When it comes to national coverage of the states the mainstream press has been particularly focused only on the decisions they disagree with, with the coverage being of the variety of promised calamity. When Georgia’s Governor Brian Kemp (R) announced his state would be among the first to lower stay-at-home restrictions the outrage in the media was palpable. Now it is seen, well after the incubation period, the promised outbreak of swaths of new cases never materialized. In South Dakota Governor Kristi Noem (R) resisted closing down her state. There were assurances this would make the state a COVID hotspot, as the media angrily lectured the decision. Their caseload has decreased over the past month.
In Florida, there has been plenty to outrage the press. When it was announced that Gov. Ron DeSantis (R) was opening up some beaches the New York press went into outrage overdrive, declaring this to be the worst decision possible and even launching the #FloridaMorons hashtag. Yet, while people at Jacksonville were segregated in the sun - a known killer of the virus itself - in New York city, where the Daily Beast is headquartered, they were still operating the subways. It was only later when the idea emerged to actually begin cleaning the cars.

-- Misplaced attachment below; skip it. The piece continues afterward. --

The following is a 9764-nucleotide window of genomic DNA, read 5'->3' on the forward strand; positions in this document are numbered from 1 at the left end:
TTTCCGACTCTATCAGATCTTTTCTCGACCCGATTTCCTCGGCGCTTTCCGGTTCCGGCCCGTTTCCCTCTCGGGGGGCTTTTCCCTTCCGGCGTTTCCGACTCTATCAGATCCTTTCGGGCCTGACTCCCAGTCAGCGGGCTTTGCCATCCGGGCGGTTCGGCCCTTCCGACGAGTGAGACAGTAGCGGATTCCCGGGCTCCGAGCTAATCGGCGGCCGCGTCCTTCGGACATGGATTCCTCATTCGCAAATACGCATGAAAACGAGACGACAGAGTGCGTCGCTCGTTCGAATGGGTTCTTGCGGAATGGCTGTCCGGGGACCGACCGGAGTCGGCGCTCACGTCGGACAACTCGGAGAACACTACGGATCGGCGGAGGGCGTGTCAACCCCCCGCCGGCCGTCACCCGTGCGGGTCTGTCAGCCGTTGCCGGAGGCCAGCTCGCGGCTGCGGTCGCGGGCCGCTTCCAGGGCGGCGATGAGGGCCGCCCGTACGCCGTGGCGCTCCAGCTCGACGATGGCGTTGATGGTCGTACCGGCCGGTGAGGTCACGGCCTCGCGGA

Florida had been predicted to be swamped with over 450,000 COVID patients in hospitals by the end of April, but as that date arrived Gov. DeSantis held a press conference to detail the reality. The state had slightly over 2,000 active cases. While the news scribblers were wringing their hands about beaches, Gov. DeSantis was putting in place a program to tamp down nursing home deaths. Florida has had about 15% of the number that New York has experienced. Great news, but apparently it was not great enough to warrant an equal amount of headlines.
This has been the practice of our press. Rely on hysterical predictions to forward the messaging while ignoring the trenchant provable news items which should be reported. The narrative is always more important than public information.